An excellent overview of this subject.

I first purchased this book when it was first published, and to give you an idea how much I enjoyed it I also purchased the new edition. While I agree wholeheartedly with Mr. Kenny's review it should be noted that to the small royal citadel of only 5 or so acres described in the first editon there should be added a lower fortified town encompassing a further 45 acres. These new finds, showing Troy to be significantly larger in scale than even Mycenae and thus a major Anatolian citadel even more in keeping with Homer's descriptions are addressed in the new edition.

A history of the archaeology and stories of Troy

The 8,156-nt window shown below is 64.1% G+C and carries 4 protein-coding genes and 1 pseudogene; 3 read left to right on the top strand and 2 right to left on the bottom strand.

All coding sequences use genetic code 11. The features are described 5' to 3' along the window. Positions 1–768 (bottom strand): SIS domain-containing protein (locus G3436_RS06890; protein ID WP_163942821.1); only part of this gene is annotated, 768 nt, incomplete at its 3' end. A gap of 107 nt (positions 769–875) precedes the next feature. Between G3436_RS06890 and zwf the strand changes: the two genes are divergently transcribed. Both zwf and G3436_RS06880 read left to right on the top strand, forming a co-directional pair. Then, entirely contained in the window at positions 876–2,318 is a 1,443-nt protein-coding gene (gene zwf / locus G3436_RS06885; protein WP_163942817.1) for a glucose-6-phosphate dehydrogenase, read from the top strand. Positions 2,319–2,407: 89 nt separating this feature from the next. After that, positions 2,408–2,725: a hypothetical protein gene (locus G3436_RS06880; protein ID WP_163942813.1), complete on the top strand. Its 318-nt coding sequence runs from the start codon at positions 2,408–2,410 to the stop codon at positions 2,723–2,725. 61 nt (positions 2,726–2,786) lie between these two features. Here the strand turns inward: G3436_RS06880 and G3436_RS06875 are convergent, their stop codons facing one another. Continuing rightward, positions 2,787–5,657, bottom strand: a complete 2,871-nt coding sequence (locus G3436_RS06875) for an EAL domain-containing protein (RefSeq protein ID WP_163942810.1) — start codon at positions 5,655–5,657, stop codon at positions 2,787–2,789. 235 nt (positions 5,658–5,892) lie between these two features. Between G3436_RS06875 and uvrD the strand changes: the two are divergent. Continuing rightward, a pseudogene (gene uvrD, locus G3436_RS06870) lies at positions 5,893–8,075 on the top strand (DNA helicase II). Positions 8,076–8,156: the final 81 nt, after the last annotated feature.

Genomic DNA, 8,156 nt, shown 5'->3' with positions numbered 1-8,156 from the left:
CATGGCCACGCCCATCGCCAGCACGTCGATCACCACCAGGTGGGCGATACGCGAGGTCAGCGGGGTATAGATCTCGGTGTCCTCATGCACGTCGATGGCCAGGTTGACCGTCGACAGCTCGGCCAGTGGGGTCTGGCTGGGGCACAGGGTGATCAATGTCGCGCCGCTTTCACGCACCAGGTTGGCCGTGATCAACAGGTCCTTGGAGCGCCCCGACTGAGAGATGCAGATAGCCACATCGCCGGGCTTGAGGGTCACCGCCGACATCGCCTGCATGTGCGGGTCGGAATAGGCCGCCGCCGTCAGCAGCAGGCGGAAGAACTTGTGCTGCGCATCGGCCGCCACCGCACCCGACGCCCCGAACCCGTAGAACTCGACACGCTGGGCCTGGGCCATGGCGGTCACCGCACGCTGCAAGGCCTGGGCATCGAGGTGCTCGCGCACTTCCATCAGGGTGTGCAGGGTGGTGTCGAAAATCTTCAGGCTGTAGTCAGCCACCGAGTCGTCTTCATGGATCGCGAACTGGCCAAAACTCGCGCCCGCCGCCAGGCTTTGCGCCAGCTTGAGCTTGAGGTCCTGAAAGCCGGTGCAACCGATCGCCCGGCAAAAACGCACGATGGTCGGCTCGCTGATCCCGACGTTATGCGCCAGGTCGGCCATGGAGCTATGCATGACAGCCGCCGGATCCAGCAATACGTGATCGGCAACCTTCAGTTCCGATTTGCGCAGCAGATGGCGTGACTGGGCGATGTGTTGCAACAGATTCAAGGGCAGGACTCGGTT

A fascinating book that covers not only the major archaeological events that have led to our current understanding of Troy; where it was and what it was like, but also the Homeric legend, the many disciples and followers a period of history that is so often seen as a Golden Age. Michael Wood combines a very clear and discriptive writing style with a very obvious attraction to his subject, producing a book that is both a delightful read, and highly imformative. He captures both the reality of Troy (probably no more than a couple of hundred yards by a couple of hundred yards, and windy) with all the majesty and romanticism of Homer. He describes the work and results of the great characters of the archaeology of the period; Calvert, Evans, and of course the larger-than-life Heinrich Schliemann. The arguments, the egos and the finds. He brings together the effects that the of story of Troy has had through the ages and across many cultures; it's legendary characters and great deeds, as well as their very human failings. For a fascinating account of the history, archaeology, legends and personalities of Troy, and of the Homeric story, I would recommend Mr Wood's book.